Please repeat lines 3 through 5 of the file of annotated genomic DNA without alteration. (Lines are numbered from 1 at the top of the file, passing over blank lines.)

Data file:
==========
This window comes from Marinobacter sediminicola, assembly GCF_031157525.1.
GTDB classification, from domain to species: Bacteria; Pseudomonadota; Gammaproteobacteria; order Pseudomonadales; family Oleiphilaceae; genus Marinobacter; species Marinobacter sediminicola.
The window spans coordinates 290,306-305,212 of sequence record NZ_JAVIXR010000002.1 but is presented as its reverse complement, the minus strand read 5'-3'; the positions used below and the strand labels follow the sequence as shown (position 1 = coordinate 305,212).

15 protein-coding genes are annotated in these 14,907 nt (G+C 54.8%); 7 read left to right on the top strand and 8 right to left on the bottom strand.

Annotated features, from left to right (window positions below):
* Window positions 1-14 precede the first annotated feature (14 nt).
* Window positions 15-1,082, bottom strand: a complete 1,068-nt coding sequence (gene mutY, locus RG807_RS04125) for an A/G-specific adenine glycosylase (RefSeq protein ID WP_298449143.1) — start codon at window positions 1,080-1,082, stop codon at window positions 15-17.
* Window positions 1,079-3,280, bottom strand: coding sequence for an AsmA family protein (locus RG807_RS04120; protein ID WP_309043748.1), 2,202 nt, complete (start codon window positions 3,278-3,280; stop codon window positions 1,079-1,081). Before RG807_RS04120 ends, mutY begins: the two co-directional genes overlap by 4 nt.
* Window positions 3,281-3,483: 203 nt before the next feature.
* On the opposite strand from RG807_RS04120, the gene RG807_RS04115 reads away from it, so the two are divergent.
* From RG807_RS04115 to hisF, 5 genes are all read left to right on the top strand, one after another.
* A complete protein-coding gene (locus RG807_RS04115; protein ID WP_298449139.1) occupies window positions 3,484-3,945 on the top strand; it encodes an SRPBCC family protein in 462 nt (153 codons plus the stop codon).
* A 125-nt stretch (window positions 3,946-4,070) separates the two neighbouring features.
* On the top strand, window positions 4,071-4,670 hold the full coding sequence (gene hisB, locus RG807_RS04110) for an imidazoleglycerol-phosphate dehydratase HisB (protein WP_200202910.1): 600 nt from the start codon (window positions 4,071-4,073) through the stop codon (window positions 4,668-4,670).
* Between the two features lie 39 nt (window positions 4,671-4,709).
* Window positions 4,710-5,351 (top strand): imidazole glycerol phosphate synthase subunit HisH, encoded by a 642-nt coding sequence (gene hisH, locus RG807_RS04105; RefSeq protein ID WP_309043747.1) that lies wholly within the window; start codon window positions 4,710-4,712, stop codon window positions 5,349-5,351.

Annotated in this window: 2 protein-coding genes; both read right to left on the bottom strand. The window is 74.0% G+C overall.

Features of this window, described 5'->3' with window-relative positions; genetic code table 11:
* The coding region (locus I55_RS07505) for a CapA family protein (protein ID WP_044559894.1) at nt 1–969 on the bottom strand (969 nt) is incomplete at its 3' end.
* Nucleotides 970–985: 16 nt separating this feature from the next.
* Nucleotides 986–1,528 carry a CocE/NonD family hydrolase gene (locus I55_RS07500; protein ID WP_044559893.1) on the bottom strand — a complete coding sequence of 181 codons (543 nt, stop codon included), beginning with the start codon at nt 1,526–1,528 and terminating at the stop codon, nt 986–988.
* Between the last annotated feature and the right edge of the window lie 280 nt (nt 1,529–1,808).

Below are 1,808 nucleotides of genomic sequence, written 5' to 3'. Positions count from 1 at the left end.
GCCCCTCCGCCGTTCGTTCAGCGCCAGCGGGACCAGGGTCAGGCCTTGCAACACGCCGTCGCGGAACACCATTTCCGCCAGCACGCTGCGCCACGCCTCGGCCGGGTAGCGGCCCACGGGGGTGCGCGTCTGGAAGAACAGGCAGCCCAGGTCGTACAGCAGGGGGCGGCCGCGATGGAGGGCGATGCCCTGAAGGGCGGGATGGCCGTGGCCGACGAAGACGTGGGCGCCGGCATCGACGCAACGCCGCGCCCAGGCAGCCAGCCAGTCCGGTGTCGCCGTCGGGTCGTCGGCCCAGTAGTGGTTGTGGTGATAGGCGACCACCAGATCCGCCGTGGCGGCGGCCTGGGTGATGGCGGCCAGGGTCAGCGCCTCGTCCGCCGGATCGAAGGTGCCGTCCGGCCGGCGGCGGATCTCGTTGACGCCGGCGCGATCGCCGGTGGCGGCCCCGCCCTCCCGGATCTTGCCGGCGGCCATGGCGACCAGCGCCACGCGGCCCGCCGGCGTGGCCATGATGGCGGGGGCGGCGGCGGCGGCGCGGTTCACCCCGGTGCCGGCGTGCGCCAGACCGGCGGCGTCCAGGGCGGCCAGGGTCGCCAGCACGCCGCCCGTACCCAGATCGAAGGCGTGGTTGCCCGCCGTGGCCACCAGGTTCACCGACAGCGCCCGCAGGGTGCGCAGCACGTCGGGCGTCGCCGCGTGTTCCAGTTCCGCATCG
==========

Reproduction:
The window spans coordinates 290,306-305,212 of sequence record NZ_JAVIXR010000002.1 but is presented as its reverse complement, the minus strand read 5'-3'; the positions used below and the strand labels follow the sequence as shown (position 1 = coordinate 305,212).

15 protein-coding genes are annotated in these 14,907 nt (G+C 54.8%); 7 read left to right on the top strand and 8 right to left on the bottom strand.

Annotated features, from left to right (window positions below):